Busrides, Matamata, and Wellington
The eagle has landed!
Bedraggled, exhausted, cranky. And oh so relieved. The weary family of travelers steps off the plane after an overnight and harrowing ride. My mother sums up our familial relief at being released from the confines of airplanes and breaks out the quote of the day:
Mom- “My ankles were so swollen [on the flight]. I looked like JaJa. JaaJaa?”
Me- “Ok…. He doesn’t have ankles.”
It’s hot and humid on the North Island. I soon regain feeling and am awarded with sweltering and sweaty feet. Imagine wearing a Thrift Shop-esque fur coat and drinking coffee whilst sitting in a sauna. Wool socks and the wintry garb worn for Canada’s weather did not translate well into New Zealand’s environment. I griped about my hot feet for a bit until I heard a crowd cheering for me as I exited the terminal. Wait. Nope. The crowd is carrying a sign that reads, “Congratulations Miss South Pacific!” Last I checked, I hadn’t entered or won any beauty pageants. They must be cheering for the girl next to me. Maybe that’s why she’s wearing heels and a pooka-shell crown.
Even in the airport parking lot, I was struck by the strangeness of my surroundings. Usually, cities seem relatively similar and somewhat predictable – there are roads, lights, other marks of industry. But somehow even my initial intake of New Zealand city environment had elements of novelty and felt different than other cities I’ve previously visited. Our drive in the countryside further served to reinforce the indescribability of NZ. Karli described the landscape as a “tropical Switzerland.” The rolling green hills reminded me of Ireland while some flora seemed African or Hawaiian. In the countryside there is this ancient mystical Irish vibe, but warmer, more lively, and less gray and dreary. The land seems to paradoxically embody both a temperate European environment and a hot and exotic landscape – some cosmic environmental collision that shouldn’t work, but it does and boy does it work well. After all, New Zealand is known for its geographical diversity and magical quality.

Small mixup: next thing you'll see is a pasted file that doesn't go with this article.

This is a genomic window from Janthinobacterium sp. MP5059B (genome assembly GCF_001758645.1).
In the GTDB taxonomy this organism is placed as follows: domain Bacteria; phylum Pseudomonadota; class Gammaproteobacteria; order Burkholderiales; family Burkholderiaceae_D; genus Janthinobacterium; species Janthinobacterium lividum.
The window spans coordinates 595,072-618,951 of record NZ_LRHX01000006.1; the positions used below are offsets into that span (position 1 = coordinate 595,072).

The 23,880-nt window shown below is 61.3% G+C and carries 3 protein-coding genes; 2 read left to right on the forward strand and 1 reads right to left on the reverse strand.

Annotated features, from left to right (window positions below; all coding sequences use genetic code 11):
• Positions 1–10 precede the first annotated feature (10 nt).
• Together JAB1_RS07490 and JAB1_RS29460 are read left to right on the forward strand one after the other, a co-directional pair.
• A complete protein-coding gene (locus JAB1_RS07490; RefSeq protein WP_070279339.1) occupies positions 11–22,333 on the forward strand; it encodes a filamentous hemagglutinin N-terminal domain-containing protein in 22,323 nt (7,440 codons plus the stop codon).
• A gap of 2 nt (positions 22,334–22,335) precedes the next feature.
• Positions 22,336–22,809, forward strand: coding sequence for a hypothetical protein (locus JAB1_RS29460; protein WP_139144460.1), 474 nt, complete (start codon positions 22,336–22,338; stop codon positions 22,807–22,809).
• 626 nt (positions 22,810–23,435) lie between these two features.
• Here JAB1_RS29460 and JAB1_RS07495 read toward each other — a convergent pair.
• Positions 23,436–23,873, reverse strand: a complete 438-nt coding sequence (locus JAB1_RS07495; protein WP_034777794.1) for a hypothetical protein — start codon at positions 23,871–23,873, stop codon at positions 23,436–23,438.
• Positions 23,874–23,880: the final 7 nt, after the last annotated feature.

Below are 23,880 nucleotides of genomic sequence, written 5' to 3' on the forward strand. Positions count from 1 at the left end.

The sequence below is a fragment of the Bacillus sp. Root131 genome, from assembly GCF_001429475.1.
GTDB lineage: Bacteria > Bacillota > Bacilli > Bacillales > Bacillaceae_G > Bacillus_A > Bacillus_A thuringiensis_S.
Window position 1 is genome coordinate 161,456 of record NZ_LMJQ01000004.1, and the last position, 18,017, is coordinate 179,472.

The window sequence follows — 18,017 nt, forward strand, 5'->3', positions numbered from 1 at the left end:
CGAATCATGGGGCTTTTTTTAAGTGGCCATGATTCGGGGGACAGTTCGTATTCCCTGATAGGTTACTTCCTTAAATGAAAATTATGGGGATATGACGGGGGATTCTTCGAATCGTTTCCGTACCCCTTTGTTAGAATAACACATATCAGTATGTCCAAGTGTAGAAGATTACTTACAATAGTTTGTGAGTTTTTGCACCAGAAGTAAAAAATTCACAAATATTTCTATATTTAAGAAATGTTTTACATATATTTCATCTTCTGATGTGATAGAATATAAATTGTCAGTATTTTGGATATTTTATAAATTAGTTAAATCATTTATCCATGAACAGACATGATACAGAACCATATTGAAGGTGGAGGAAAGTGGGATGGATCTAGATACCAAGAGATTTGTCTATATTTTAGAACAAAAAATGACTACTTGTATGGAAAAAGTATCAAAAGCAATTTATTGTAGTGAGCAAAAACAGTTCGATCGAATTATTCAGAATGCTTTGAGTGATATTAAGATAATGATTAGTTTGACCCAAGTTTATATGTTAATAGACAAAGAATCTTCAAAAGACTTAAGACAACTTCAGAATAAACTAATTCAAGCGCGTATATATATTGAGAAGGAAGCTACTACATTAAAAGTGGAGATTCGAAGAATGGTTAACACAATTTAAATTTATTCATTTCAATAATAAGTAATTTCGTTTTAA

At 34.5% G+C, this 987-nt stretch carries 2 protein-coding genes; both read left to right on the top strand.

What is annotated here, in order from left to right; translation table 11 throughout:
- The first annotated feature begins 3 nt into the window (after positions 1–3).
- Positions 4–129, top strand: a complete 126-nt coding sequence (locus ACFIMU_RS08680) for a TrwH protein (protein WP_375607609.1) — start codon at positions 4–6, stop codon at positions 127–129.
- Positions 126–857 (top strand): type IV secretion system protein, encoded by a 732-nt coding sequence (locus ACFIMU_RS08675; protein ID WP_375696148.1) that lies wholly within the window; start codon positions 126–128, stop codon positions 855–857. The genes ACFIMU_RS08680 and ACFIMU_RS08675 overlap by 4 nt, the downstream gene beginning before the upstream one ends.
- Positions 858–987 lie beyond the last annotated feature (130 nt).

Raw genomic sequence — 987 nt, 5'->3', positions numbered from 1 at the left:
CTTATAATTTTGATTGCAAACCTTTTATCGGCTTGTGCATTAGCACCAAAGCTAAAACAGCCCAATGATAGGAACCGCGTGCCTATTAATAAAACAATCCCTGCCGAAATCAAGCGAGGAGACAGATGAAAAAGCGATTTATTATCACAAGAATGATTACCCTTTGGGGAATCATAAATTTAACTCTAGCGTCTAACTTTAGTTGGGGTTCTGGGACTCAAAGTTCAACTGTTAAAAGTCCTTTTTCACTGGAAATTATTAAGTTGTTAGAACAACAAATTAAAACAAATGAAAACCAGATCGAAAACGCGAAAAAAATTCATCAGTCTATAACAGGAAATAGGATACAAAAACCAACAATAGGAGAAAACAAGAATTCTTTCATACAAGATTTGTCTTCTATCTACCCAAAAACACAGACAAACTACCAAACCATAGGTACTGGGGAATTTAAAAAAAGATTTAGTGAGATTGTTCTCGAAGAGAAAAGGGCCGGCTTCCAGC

So far, this is how the trip has progressed: snowed in to house leads to manic shoveling, treacherous drive to airport, one flight canceled, one flight delayed, one connection missed, three extra days spent in the godforsaken and icy hellhole that is Canada (just kidding, I actually like Canada. And moose. Just not right now.), a 15 hour flight and we finally land in New Zealand. THEN, as we go to catch another flight from Auckland to Wellington, we have to land in a COMPLETELY DIFFERENT PLACE BECAUSE OF FOG! And get to enjoy a four hour bus ride back to where we were supposed to land after our one hour flight. This delay meant that we missed visiting Weta Workshop and Te Papa Museum (I put these in bold because y’all should add them to your “someday I’m going to go here” list. Usually, I have a lovely relationship with airports and the traveling they facilitate. I mean, if airports were puppies, usually we’re like this:
But this trip we’ve been a little more
Now to some trip highlights….
Things that are somewhat different in New Zealand:
- People drive on the left side of the road